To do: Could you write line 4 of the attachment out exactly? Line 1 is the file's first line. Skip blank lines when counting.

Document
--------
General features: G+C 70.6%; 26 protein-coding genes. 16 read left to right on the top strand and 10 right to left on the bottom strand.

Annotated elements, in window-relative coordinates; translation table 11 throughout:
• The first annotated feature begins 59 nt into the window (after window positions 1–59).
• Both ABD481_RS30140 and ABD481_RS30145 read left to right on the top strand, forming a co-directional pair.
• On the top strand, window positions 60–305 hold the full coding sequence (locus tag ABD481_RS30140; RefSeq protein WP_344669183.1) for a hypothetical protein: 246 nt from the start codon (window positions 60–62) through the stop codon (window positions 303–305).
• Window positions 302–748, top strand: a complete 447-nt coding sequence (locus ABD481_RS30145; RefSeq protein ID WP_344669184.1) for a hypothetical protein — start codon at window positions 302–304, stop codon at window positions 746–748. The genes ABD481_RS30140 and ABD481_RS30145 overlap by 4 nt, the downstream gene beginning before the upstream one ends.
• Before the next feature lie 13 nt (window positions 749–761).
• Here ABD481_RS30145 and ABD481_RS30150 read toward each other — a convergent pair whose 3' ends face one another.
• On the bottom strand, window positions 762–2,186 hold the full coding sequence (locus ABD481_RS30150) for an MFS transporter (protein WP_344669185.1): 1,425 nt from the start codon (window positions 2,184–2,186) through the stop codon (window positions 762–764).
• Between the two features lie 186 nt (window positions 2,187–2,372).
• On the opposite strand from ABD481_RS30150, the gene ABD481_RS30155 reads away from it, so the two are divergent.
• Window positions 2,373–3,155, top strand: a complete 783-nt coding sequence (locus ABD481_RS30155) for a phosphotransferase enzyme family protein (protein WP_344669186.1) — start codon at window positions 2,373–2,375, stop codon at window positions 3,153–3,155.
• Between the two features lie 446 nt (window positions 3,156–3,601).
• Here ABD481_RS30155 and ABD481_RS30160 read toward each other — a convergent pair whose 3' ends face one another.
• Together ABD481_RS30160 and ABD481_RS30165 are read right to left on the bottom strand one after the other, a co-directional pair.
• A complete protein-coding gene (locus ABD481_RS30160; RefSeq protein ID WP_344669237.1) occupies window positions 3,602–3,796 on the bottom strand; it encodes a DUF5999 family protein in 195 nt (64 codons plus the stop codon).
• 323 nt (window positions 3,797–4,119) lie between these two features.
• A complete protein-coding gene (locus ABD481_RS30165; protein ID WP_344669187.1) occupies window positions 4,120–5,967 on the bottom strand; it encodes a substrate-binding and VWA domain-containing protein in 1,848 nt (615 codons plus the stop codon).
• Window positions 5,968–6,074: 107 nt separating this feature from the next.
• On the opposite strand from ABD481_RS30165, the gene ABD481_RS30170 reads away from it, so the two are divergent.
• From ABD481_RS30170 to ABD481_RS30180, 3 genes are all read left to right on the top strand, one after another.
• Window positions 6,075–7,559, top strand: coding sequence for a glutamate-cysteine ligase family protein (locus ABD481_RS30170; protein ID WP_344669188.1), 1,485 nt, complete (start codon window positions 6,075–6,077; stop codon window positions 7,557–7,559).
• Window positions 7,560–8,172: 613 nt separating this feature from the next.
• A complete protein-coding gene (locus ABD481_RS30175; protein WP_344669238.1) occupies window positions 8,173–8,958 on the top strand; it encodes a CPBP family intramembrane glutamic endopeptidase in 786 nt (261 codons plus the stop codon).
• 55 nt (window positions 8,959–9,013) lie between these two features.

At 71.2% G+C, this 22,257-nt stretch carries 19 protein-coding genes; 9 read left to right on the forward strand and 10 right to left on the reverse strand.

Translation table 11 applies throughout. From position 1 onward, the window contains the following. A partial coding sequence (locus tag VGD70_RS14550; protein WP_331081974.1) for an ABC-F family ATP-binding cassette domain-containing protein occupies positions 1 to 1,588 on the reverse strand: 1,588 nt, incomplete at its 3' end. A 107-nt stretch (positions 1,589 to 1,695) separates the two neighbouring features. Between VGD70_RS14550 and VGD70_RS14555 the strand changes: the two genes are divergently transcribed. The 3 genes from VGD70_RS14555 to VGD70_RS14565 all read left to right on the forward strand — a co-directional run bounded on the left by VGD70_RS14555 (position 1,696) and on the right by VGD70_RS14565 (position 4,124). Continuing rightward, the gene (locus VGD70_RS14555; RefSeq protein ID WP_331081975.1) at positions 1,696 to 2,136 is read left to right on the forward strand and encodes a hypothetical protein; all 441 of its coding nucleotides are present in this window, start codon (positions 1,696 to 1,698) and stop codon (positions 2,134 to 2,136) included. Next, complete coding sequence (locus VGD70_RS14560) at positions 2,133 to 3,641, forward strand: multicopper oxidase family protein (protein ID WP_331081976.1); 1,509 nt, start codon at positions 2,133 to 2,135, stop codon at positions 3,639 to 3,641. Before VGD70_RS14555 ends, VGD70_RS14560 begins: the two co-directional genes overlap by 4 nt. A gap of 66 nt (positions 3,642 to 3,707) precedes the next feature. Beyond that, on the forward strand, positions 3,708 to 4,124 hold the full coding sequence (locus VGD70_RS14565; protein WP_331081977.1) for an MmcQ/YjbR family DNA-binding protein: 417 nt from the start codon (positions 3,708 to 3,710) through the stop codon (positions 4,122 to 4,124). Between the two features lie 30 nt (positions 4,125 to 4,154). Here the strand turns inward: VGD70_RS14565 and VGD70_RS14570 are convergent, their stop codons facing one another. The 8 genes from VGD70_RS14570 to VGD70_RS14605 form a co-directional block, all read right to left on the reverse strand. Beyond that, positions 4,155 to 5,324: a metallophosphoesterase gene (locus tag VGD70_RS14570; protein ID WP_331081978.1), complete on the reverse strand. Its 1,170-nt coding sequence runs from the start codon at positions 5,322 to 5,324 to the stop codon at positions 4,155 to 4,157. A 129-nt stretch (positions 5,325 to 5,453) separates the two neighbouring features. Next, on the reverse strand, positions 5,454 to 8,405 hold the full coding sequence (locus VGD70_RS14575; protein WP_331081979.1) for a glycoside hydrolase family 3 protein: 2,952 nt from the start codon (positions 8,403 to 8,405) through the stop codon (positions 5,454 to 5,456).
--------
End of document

• Both ABD481_RS30140 and ABD481_RS30145 read left to right on the top strand, forming a co-directional pair.